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$(i) \exists(R\rightarrow I)\equiv \forall R\rightarrow \exists I$

$(ii)\forall (R\rightarrow I)\equiv \exists R\rightarrow\forall I$

Are both of them coreect??

I have doubt in second one...
| 30 views
+1
1st one is correct

2nd  one not true.

By going meaning of the statements, I am getting this

+1 vote
$\exists (R \rightarrow I ) \equiv \exists (R' \vee I) \equiv \exists R' \vee \exists I$

$\forall R \rightarrow \exists I \equiv \exists R' \vee \exists I$

$\forall (R \rightarrow I ) \equiv \forall (R' \vee I) \equiv \sim \exists (R \wedge I')$ It means that there does not exists a case where $R$ and $I'$ holds true togather.  like $R$ is getting heads and $I'$ is getting tails then both head and tails can't occur togather.

$\exists R \rightarrow \forall I \equiv \forall R' \vee \forall I \equiv \sim \exists R \ \wedge \sim \exists I'$  It means that " there does not exists an $R$ for a case and there does not exists an $I'$ for a case." Clearly it is different from above example since heads and tails occur for all cases of coin flip.
by (4.1k points)
0
Sir, Your example of head and tail is not correct here.. R and I are should be independent(if nothing is given about them).
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2nd one RHS is telling , for some R , there exists all I

But Say

$R=\left \{ 1,2 \right \}$

$I=\left \{ 3,4 \right \}$

Mapping here

$1\rightarrow 3$

$2\rightarrow 4$

Now, If we take, some R means only $1$, it doesnot have a mapping for $4.$

So, RHS fails
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Yes i understand..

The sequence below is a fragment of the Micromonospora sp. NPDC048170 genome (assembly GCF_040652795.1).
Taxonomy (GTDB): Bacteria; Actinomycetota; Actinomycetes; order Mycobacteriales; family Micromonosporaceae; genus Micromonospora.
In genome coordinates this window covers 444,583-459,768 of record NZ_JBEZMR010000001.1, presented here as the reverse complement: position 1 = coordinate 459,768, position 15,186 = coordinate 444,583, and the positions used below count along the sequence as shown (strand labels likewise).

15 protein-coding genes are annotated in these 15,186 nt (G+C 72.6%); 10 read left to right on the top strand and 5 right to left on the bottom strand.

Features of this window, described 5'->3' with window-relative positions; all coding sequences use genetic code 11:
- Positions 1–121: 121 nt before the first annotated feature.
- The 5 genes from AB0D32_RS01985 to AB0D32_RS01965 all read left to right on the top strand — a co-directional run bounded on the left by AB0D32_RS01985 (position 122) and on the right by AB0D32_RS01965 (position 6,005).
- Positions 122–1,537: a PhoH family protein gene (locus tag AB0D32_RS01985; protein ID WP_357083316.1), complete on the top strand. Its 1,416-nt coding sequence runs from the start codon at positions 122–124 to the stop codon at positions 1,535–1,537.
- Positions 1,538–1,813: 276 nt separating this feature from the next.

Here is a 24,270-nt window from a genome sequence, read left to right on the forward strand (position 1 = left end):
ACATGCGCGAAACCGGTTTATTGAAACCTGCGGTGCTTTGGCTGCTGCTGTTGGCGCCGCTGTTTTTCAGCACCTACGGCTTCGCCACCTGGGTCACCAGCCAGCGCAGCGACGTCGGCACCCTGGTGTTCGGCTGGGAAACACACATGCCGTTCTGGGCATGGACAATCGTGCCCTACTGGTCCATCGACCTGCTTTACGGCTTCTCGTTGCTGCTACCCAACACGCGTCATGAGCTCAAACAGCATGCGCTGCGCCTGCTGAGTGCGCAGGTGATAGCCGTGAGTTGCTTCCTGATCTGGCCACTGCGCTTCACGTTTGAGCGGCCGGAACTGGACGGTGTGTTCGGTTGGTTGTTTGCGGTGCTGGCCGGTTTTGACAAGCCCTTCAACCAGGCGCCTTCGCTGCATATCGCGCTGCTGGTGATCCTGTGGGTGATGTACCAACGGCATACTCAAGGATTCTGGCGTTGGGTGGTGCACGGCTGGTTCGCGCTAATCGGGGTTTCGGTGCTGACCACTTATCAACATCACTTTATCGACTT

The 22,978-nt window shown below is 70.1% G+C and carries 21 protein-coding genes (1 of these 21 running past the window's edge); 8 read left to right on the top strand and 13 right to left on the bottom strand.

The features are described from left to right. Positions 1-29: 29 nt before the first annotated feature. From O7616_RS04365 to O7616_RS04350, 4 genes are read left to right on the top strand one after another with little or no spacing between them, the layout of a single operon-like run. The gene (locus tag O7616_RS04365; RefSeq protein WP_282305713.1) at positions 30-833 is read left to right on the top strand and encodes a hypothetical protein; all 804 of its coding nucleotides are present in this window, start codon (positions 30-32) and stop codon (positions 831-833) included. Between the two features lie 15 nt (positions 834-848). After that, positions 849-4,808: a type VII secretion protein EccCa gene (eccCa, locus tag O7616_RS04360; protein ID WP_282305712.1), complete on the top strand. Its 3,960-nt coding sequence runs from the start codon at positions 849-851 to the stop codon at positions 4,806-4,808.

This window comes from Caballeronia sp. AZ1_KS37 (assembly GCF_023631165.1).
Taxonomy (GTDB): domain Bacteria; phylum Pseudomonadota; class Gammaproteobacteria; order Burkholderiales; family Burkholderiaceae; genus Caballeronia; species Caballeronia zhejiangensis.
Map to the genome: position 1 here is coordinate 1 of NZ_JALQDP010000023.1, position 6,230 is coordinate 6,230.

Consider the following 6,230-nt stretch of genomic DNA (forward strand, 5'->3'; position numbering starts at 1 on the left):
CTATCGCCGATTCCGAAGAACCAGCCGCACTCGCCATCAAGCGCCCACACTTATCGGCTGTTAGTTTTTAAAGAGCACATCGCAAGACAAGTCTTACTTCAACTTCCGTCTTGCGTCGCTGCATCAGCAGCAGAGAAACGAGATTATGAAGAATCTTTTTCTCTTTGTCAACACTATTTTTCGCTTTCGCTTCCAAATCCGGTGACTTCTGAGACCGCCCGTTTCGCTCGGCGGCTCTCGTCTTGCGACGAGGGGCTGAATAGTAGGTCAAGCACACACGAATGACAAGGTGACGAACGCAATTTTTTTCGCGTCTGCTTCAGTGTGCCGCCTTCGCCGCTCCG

We can give analogy as--

$\forall (R\rightarrow I)$ Every rich person is intelligent.

$\exists R\rightarrow \forall I$ if there is atleast one rich person then all are intelligent.

If there exist only one person which is rich and intelligent. Then LHS willl be true. If other persons are not intelligent then RHS becomes false.. So (ii) is not coreect.
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Yes, you are correct but don't relate it to real world , i just gave it so that i can show both c and d are different meaning.

If you relate these things to real world then in exam you can get confused, like they will give "every flower is a rose" , and "every rose is a flower." You would get confuse if you start relating it to real world.

You can make ball and bucket example.

another example can be R -> ram goes to school, I' -> monu goes to job

LHS = there does not exists a case when ram goes to school and monu goes to job (at same case)

RHS = There does not exist any case when ram goes to school and there does not exists any case when monu goes to job.(at different cases)
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Yes yes..

But we shouldn't have to use complementary propositions..